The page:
In her book The Willpower Instinct: How Self-Control Works, Why it Matters, and What You Can Do To Get more of It, Kelly McGonigal describes several research studies on guilt and addictive habits. Guilt, it seems, triggers a stress response, which increases the desire to use the very things causing us problems. When we feel stress from guilt we want relief quickly–watching TV, internet or social media use, shopping, unhealthy eating, substance abuse, or anger. Such strategies appear to be solutions, but in the end they make us feel worse. Quick relief is connected to the brain’s “wanting system,” dopamine release, which offers the promise of a reward without delivering results. This is why one chocolate covered cookie is never enough. The result of such strategies is a negative feedback loop.

Strategies that make us feel good in the long-term include prayer, meditation, yoga, exercise, spending time with family or friends, getting enough sleep, and reading. These activate the brains’ feel-good systems: serotonin, GABA, and oxytocin. Feel-good strategies require some effort in order to get the reward and they do not give instant relief. Quick-relief strategies, however, lead to guilt, which keeps us using the very strategies that do not work.

Addiction research shows that it is not the initial relapse that causes one to keep using a substance; it is the feelings of guilt which lead to run-away use. The more you use, the harder it is to stop because guilt leaves you feeling there is no way out except to keep smoking (or shopping, or getting angry).

A common myth us that self-forgiveness is a free ticket to indulgence. In fact, it is the opposite–guilt leads to greater indulgence. Researchers call this the “What the hell effect” (McGonigal). If we give in once, we feel bad and tell ourselves, consciously or not, “I may as well just do it some more.” This is guilt-motivated indulgence, not self-compassion, but it is easy to see how the two are confused if we think that it is guilt that keeps us on the straight and narrow. We blame indulgence on being too gentle on ourselves, or lack of willpower; “Next time I’ll be stronger, no more Mr. Nice guy stupid,” we say. And so the inner critic is reinforced.

We may feel that self-criticism equals self-control, but in reality it is the opposite. Self-compassion is associated with better self-control, better self-esteem,  and personal accountability; it helps us with the important work of healing and change. Change occurs in small steps, which requires long-term strategies like prayer or mediation to sustain. In order to have self-compassion, though, we must get past the belief that unless we berate ourselves for messing up we will turn into an addict, sociopath, or couch potato. Wow, we really can be hard on ourselves.

When I facilitated groups for men convicted of domestic violence, an inner mentor exercise was a key point in helping group members learn to see things differently. One middle-aged man had a difficult time thinking of anyone who had ever been a mentor. He had an abusive family, and community, and learned more rough behaviour while incarcerated. I asked him if anyone had ever shown him kindness; he was stumped. When I asked him what he liked to do (something that also made him feel good) he said “Hunting, providing for my family.” He told me of his elderly aboriginal grandfather who took him out, beginning at age 7, and, with much patience and gentle words, taught him to hunt. This fellow knew his anger and abuse were wrong but in a pinch he reverted back to negative behaviour. Connecting to the image of his grandfather, especially the kindness and patience, was an important touchstone in his being able to take self-responsibility and begin the hard work of change.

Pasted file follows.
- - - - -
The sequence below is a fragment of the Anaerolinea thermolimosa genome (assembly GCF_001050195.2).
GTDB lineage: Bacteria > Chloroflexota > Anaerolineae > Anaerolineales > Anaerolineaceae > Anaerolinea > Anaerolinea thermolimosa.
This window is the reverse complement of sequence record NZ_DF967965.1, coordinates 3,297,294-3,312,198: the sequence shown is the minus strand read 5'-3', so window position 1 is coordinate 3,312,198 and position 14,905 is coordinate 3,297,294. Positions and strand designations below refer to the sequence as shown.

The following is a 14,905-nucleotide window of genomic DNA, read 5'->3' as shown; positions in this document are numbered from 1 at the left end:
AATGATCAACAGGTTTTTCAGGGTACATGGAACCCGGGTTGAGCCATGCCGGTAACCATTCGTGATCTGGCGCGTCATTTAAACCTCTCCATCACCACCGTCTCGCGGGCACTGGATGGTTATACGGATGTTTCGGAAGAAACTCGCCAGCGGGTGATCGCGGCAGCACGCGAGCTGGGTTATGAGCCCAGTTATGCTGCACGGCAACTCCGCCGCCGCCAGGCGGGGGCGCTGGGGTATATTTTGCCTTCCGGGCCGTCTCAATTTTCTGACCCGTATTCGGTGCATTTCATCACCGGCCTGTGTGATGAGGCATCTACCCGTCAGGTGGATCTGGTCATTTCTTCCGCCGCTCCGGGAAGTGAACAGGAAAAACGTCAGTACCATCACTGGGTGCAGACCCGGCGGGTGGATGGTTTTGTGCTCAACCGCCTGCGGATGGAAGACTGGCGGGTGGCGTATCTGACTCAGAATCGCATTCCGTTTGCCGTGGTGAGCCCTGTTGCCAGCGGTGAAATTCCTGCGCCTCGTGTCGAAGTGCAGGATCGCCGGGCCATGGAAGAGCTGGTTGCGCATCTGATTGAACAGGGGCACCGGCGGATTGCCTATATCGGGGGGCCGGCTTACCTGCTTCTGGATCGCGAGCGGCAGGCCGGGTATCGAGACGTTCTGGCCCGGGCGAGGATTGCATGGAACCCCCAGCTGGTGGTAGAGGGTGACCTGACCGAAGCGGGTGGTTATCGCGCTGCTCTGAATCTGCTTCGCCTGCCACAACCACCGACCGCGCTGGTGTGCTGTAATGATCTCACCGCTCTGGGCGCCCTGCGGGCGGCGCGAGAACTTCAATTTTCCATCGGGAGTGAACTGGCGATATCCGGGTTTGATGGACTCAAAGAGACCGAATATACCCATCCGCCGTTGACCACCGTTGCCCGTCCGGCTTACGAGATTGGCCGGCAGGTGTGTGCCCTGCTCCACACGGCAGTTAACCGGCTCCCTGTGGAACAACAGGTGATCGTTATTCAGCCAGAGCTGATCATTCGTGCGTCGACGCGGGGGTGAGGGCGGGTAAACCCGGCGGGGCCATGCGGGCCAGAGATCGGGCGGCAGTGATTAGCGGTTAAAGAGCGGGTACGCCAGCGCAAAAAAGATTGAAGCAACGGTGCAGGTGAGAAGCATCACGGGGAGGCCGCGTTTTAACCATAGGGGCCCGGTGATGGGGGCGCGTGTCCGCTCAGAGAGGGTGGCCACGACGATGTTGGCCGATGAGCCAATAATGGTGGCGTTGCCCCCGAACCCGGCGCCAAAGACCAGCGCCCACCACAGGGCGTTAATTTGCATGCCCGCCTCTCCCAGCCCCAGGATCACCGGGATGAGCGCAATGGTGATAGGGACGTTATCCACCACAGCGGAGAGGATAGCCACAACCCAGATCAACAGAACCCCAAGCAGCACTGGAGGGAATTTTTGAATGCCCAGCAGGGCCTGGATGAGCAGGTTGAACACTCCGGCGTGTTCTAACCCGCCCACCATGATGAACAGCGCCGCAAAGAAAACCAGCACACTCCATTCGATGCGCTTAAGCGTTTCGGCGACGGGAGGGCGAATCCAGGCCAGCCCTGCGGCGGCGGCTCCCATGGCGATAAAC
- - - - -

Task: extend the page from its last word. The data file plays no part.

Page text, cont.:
What would you say to a good friend who was dealing with an addiction or negative habit she wanted to change? Chances are you would be compassionate and would support your friend. Yet when it comes to ourselves, most of us have a harsh inner critic who is only too quick to jump in and put us down, treating us much like an abusive parent treats a child. An antidote to self-criticism is to connect with the image of an inner mentor. If you have had a parent, relative, teacher or other person in your life who has served as a mentor this image is a good place to begin. Spend some time connecting to the qualities of a caring mentor; visualize tone of voice, the caring look, and compassionate posture. Now, see yourself as this mentor talking to a friend facing the same issues you are dealing with. Your friend faces away from you as you speak. You have a deep sense of compassion, knowing this is what makes true change possible, and you have no desire to make your friend feel guilty. Your words are kind and gentle. See your friend turn towards you. As if looking in a mirror, it is your own face you see. Allow yourself to absorb the kind, caring attention of this inner mentor. Know that your inner mentor is always available. She provides positive encouragement and is attentive to and enthusiastic for the small steps which comprise real change; 1 less cigarette a day, for instance. Looking in the mirror each day and connecting to your inner mentor can help instil this feeling within.

You may believe that self-criticism motivates you to give up negative habits but the opposite is true–self-criticism and guilt keep you locked in a negative cycle. Be gentle with yourself; self-compassion opens the door to better solutions and allows the energy locked in guilt to go somewhere useful. Whenever you find the voice of the critic in your head, return to the image of the inner mentor. It could just be the start of a great relationship.


“You miss 100 percent of the shots you never take”.  –Wayne Gretzky